Who the Devil Made It: Conversations with Legendary Film Directors

Who the Devil Made It: Conversations with Legendary Film Directors

Language: English

Pages: 864

ISBN: 0345404572

Format: PDF / Kindle (mobi) / ePub


In this fascinating chronicle of Hollywood and the grand art of making movies, Peter Bogdanovich--director, screenwriter, actor, and critic--interviews sixteen legendary directors of the first hundred years of film:

Robert Aldrich  George Cukor  Allan Dwan  Howard Hawks  Alfred Hitchcock  Chuck Jones  Fritz Lang  Joseph H. Lewis  Sidney Lumet  Leo McCartey  Otto Preminger  Don Siegel  Josef von Sternberg  Frank Tashlin  Edgar G. Ulmer  Raoul Walsh

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killed that son of a bitch! That’s why I made The Last Will of Dr. Mabuse. It’s finished.” But he insisted, so it became a kind of challenge to me—and I had an idea that it might be interesting to show a similar criminal almost thirty years later and again say certain things about our time: the danger that our civilization can be blown up and that on its rubble some new realm of crime could be built up. But, you see, I didn’t make these pictures because I thought they were important, but because

fortunately married the best scenario-writer in Germany, Thea von Harbou. I also worked later with him on M for [producer] Seymour Nebenzal. Were you working as a designer? No, I was really Production Designer. At that time, up to the coming of sound, there were two directors on each picture: a director for the dramatic action and for the actors, and then the director for the picture itself, who established the camera angles, camera movements, et cetera; there had to be teamwork. And you were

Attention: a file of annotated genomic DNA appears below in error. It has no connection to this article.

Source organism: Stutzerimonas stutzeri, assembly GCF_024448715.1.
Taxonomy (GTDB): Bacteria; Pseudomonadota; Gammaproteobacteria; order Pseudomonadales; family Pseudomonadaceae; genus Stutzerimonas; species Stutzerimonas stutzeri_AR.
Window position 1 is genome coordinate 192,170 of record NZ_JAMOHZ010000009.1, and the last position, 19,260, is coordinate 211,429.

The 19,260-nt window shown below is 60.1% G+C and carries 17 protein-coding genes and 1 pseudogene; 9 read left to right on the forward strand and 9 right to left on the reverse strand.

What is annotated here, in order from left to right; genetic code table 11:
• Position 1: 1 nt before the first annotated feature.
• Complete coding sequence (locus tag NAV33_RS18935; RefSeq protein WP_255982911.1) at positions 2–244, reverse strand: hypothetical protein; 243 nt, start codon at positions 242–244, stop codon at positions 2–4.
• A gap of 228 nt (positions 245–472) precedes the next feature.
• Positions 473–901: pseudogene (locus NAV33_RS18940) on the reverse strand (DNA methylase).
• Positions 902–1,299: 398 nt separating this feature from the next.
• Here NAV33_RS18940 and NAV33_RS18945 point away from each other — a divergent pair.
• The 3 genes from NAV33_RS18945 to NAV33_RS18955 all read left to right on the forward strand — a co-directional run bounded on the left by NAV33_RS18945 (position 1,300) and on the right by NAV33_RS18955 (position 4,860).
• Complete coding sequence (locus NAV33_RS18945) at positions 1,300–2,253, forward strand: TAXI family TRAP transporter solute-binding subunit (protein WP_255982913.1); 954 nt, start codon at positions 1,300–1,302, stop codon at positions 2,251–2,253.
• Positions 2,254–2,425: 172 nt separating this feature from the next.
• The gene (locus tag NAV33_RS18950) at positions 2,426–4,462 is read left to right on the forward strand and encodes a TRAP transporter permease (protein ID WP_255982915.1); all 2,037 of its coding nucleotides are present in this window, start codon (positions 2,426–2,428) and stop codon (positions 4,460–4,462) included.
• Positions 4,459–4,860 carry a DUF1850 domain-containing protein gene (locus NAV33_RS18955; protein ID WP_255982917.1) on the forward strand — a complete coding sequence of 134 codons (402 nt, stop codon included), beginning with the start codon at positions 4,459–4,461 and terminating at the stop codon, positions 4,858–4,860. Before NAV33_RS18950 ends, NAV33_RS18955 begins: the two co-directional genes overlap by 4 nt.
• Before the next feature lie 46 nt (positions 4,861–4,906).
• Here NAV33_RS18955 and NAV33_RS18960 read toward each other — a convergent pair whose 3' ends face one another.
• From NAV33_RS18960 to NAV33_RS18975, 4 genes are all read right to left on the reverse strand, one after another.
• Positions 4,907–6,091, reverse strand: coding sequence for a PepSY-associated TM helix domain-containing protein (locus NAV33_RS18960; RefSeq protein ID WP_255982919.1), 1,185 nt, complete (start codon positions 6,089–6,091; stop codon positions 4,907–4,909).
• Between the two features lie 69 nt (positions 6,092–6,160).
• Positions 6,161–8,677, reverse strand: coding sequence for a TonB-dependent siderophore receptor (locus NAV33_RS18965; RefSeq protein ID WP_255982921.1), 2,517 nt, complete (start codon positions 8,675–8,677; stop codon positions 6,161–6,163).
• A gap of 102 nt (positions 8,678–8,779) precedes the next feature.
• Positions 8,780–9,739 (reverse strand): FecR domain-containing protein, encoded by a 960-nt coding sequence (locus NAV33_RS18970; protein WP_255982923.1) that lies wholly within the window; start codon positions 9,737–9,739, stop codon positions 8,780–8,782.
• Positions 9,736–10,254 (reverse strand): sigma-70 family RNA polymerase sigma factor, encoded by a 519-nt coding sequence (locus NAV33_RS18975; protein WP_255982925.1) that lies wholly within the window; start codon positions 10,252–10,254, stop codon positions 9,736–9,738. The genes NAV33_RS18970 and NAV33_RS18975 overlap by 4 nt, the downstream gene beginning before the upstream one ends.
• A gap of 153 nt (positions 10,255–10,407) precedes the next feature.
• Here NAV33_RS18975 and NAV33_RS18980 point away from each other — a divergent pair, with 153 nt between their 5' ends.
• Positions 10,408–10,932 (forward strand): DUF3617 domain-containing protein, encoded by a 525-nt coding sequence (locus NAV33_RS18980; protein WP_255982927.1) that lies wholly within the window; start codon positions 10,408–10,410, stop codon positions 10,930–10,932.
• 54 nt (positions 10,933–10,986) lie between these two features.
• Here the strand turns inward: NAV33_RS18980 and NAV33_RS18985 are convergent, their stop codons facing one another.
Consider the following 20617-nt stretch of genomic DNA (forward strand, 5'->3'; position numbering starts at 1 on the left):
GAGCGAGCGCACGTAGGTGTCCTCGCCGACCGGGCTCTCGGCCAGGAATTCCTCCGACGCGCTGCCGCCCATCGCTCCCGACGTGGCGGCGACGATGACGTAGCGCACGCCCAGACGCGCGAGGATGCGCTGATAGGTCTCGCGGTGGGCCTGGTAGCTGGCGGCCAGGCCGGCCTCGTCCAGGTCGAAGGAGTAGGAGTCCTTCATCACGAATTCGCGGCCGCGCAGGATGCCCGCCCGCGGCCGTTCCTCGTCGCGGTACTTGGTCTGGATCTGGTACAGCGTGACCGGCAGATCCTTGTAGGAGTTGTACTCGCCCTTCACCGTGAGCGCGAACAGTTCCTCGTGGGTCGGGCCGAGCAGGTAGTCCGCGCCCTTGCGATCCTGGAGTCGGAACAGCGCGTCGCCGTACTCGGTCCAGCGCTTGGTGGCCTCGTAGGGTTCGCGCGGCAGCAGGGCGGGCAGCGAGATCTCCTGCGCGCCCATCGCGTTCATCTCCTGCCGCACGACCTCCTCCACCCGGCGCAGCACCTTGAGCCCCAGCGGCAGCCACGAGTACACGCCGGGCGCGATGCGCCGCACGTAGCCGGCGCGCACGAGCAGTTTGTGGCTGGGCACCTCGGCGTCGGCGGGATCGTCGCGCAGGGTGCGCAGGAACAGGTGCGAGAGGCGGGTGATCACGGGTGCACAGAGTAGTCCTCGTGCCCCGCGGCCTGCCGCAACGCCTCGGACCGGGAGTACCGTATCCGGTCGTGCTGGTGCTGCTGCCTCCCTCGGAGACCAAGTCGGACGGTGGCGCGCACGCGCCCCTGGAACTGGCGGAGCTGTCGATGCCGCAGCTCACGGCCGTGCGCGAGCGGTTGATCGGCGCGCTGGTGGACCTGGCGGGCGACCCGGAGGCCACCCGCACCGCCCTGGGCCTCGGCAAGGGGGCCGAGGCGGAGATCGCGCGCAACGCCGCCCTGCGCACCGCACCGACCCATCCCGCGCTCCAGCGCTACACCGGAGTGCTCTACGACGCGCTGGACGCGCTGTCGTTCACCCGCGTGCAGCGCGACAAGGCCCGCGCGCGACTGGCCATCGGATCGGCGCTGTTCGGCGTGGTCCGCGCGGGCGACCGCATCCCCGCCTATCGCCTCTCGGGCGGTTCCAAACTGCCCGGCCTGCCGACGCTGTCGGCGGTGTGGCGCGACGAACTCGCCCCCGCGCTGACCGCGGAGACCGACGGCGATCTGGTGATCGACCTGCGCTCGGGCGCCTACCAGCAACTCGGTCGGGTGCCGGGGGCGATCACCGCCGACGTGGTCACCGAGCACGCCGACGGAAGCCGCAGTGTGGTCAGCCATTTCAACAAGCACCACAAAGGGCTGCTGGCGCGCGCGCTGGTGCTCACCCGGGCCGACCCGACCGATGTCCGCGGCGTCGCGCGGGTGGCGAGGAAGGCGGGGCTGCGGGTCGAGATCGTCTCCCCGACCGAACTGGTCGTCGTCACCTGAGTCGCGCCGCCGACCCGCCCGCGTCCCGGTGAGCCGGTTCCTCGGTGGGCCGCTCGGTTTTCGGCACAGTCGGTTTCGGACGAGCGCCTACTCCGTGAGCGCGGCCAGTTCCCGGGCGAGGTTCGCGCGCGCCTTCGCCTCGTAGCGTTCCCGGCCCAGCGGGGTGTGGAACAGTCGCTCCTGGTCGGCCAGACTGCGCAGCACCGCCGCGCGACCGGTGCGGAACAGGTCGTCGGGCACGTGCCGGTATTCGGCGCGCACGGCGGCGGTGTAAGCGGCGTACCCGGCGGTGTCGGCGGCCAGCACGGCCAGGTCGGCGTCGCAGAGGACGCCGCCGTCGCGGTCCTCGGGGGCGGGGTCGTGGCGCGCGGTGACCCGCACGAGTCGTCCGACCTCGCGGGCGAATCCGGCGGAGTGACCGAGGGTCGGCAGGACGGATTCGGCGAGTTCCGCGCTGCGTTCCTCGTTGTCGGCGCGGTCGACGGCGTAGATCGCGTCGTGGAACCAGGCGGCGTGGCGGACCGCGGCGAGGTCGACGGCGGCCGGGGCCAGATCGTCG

the deceptively simple Budd Boetticher’s; also Joseph H. Lewis’ and Edgar G. Ulmer’s (see this page–this page and this page–this page). Never taken very seriously by critics, and even less so by studio heads, the “B” movie director often worked in a freer atmosphere than some of his high-budgeted contemporaries. TV production is so closely supervised by networks, sponsors and producers that any sort of really personal expression is difficult. The only relation between television films and the

went back and laboriously put the sound in—screaming tires and all that sort of thing—and I didn’t change one cut. I went back and ran it for him. Afterward, he shook hands with me and his palm was wet and he said, “Absolutely marvelous!” He thought I’d made a lot of changes and I hadn’t made any. Were you in any way influenced by Orson Welles and his Lady from Shanghai [1948]—the quest for a secret—or the imagery in the aquarium scene? No. It’s funny, because I tried to figure out some place

swooshes down and sticks him in the rumbleseat. He turns, sees the arrow and immediately he knows he’s being attacked by those fearful Redskins he’s read about. Howling, he runs down onto Third Avenue and into the arms of a cop—who sees the arrow and takes him to Bellevue Hospital. That evening the papers are emblazoned with Doug’s picture pulling a bow, and next to it the story of a little fellow shot in the rear by an arrow. It cost Doug five thousand dollars to square it—and the fellow put

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